Among the last tranche of announcements coming from AWS re:Invent last week was one that almost got by us: the unveiling of a new managed service featuring the open source Grafana visualization engine. The new service comes as the result of a partnership between AWS and Grafana Labs that includes joint sales and licensing of the new service, plus joint development to continue enhancing the service. While AWS is no stranger to joint go to market and licensing agreements (think VMware), in the open source space, this is new ground.
Specifically, AWS announced the preview of the Amazon Managed Service for Grafana that lets you visualize the data that is core to observability: logs of actual events; metrics that measure key system attributes; and traces that show the end-to-end journey of processes or applications that consume microservices. Out of the box, there are native integrations with AWS cloud monitoring and management services such as Amazon CloudWatch and X-Ray.
Grafana has become the go-to dashboard for visualizing activity in dynamic, microservices-based applications running in containerized environments. It has been embraced by a wide variety of third party data platforms, such as InfluxData, Google BigQuery; cloud platforms such as Oracle and Azure; and application performance management systems, such as New Relic.
Grafana’s openness makes for an obvious contrast to Kibana, which was designed solely for the Elastic stack, or the proprietary dashboards for Splunk. Grafana supports a wide variety of plug-ins for sources that, in some cases, include SaaS monitoring services that could be deemed competitors to the related open source project Prometheus such as Google Stackdriver (now branded Google Cloud Operations Suite), Oracle Enterprise Manager, not to mention Elasticsearch.
The origins of the partnership are described in a blog published last week by AWS open source strategy head Matt Asay. He noted that the roots of the partnership date back to cooperative efforts to develop Grafana plug-ins for AWS’s own services including CloudWatch, X-Ray, and the Timestream database. In the managed service, integrations have been added for AWS CloudTrail and AWS Single Sign-on.
Under the deal, AWS will contribute licensing revenue to Grafana Labs. They are the company that leads the Grafana open source project and offers Grafana Enterprise, its own managed cloud service, and other offerings. Additionally, AWS and Grafana will co-develop code for future enhancements of the service. For instance, we could imagine AWS rolling up its sleeves with the rich palette of enterprise connectors that Grafana Labs has already developed.
In a related announcement, AWS announced a preview for a related service, Amazon Managed Service for Prometheus, an open source monitoring tool frequently implemented alongside Grafana for monitoring container environments. This is not part of the open source partnership for the core managed Grafana service, but we think that Prometheus could also be fertile ground for future joint development and go to market. For instance, AWS has already developed support for running Cortex, a time series database that is used for managing Prometheus implementations at scale.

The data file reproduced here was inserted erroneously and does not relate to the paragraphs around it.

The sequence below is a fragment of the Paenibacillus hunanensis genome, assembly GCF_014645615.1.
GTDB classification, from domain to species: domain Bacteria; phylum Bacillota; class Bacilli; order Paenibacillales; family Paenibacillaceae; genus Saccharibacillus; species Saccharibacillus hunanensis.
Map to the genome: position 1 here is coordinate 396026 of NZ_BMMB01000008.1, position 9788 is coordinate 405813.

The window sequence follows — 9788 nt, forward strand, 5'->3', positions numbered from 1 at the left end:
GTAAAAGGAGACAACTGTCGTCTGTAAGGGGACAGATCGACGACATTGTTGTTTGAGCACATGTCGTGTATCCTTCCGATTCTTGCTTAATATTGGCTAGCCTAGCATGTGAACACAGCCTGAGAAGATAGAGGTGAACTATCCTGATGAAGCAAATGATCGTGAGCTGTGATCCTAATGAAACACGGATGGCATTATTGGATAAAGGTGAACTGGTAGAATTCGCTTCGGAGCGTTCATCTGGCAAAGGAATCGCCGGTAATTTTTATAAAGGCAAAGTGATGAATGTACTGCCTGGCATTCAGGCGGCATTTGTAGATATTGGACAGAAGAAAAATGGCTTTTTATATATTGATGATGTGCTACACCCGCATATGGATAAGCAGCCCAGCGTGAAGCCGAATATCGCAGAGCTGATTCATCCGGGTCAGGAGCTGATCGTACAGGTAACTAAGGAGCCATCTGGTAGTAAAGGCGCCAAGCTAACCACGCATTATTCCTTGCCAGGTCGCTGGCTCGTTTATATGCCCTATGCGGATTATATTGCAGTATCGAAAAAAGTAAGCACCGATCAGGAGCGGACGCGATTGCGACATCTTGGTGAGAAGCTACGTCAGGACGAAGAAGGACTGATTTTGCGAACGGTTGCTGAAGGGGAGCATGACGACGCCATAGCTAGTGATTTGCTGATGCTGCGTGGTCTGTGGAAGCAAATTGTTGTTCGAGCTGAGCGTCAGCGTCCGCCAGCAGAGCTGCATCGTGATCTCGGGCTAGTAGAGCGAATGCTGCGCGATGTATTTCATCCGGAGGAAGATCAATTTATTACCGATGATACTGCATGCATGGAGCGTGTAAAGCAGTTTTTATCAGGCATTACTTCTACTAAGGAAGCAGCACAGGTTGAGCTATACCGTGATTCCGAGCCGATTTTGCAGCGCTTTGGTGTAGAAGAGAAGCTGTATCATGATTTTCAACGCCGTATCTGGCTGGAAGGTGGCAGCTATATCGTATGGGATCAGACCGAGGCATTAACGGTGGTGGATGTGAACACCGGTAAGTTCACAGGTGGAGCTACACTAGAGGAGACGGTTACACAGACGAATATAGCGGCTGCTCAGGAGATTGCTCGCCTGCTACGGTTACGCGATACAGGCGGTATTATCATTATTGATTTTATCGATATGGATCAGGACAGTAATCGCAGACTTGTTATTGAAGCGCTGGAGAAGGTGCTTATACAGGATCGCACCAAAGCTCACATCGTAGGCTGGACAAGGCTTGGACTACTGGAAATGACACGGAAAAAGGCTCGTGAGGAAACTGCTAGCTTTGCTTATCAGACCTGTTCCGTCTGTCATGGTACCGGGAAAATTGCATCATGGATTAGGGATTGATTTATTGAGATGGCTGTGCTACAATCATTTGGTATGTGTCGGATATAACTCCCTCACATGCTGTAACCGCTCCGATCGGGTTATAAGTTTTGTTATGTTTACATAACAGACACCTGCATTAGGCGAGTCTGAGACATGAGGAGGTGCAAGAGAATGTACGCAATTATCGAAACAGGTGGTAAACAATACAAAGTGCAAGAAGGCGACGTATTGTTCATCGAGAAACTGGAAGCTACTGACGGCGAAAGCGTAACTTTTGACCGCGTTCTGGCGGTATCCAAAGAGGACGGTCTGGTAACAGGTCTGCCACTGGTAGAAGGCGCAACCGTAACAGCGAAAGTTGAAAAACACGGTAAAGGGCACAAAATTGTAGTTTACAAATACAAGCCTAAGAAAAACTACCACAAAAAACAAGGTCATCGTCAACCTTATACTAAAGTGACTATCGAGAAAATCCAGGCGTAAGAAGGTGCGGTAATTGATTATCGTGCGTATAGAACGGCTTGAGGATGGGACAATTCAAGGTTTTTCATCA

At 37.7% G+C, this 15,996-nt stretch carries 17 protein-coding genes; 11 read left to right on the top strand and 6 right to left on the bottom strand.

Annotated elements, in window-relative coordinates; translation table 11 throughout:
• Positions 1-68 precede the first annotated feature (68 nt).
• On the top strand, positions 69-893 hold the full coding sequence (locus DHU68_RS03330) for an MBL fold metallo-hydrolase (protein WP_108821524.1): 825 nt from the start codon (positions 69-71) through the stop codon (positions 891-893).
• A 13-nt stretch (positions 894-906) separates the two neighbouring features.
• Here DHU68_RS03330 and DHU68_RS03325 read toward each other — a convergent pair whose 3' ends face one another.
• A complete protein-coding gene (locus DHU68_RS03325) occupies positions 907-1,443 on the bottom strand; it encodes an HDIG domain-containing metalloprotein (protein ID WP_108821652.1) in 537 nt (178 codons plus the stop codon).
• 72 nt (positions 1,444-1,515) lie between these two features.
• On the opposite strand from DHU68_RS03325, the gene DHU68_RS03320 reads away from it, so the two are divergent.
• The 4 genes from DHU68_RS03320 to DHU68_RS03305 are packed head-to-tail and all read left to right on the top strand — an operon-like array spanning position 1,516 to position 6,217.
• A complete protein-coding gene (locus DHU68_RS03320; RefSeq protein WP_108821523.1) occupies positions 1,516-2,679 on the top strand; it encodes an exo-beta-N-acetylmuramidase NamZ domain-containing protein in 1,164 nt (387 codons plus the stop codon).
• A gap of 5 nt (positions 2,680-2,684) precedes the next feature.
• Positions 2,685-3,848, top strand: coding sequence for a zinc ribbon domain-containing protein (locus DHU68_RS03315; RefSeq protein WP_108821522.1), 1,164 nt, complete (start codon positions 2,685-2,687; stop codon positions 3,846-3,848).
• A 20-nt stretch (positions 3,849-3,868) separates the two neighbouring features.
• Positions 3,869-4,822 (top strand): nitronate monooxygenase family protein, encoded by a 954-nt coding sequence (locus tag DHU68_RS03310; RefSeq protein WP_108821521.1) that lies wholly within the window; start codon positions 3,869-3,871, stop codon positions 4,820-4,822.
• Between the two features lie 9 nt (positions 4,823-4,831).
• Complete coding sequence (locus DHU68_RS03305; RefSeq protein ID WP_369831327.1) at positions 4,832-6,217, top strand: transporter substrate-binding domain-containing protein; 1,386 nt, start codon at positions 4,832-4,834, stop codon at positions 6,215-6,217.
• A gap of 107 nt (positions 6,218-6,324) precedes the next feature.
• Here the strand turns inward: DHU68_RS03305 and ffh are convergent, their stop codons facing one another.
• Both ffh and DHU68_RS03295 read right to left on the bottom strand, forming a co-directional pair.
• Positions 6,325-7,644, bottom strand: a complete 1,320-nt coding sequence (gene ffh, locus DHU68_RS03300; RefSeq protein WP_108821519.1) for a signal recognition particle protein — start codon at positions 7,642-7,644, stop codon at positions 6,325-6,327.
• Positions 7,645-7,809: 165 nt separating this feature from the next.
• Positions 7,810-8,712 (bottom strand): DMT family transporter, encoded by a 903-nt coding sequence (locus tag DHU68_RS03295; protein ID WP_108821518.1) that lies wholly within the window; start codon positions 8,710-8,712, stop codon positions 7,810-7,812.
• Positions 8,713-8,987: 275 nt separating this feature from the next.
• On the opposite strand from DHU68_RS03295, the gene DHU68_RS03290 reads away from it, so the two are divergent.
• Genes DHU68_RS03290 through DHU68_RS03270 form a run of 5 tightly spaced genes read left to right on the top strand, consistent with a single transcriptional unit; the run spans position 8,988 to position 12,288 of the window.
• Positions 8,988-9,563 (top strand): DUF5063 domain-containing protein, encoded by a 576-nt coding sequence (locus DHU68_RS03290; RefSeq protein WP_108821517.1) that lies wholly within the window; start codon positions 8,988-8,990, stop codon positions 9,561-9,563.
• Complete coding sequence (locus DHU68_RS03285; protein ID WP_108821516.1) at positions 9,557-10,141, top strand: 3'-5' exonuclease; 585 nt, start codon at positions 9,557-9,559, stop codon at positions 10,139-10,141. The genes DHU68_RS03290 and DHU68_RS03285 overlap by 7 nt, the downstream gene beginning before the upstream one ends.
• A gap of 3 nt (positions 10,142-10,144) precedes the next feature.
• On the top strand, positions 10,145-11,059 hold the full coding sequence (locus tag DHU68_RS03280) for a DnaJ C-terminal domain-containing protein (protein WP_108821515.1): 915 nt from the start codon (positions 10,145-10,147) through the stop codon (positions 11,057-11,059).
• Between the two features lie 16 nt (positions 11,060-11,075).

AWS has had a long, and in some quarters, embattled history with open source. On the technology side, AWS delivers numerous managed services built on open source technology. In the database space, that includes Amazon Relational Database Service for MySQL, PostgreSQL, and MariaDB; Amazon Aurora database services for MySQL and PostgreSQL; and Amazon ElastiCache for Redis. Additionally, AWS offers API-compatible services including Amazon DocumentDB (with MongoDB compatibility) and KeySpaces (for Apache Cassandra). It is one of the maintainers of the Redis database. And in some cases, it has out open-sourced other open source providers. For instance, it offers the Open Distro for Elasticsearch that builds on the existing open source Elasticsearch and Kibana visualization, but adds the advanced security, event monitoring & alerting, performance analysis, and SQL query features. These are features that Elastic offers, but under a more restricted license.
On this go-round, AWS has changed the script. Going beyond offering coding contributions, it is adding a revenue sharing and joint support component. There are precedents for this in the cloud landscape – we’re thinking about the Google Cloud open source database partnership program that involves joint licensing, go to market, and technical support. We believe that this is the first time that AWS has entered such an active partnership with an open source provider, which proves the maxim, never say never.
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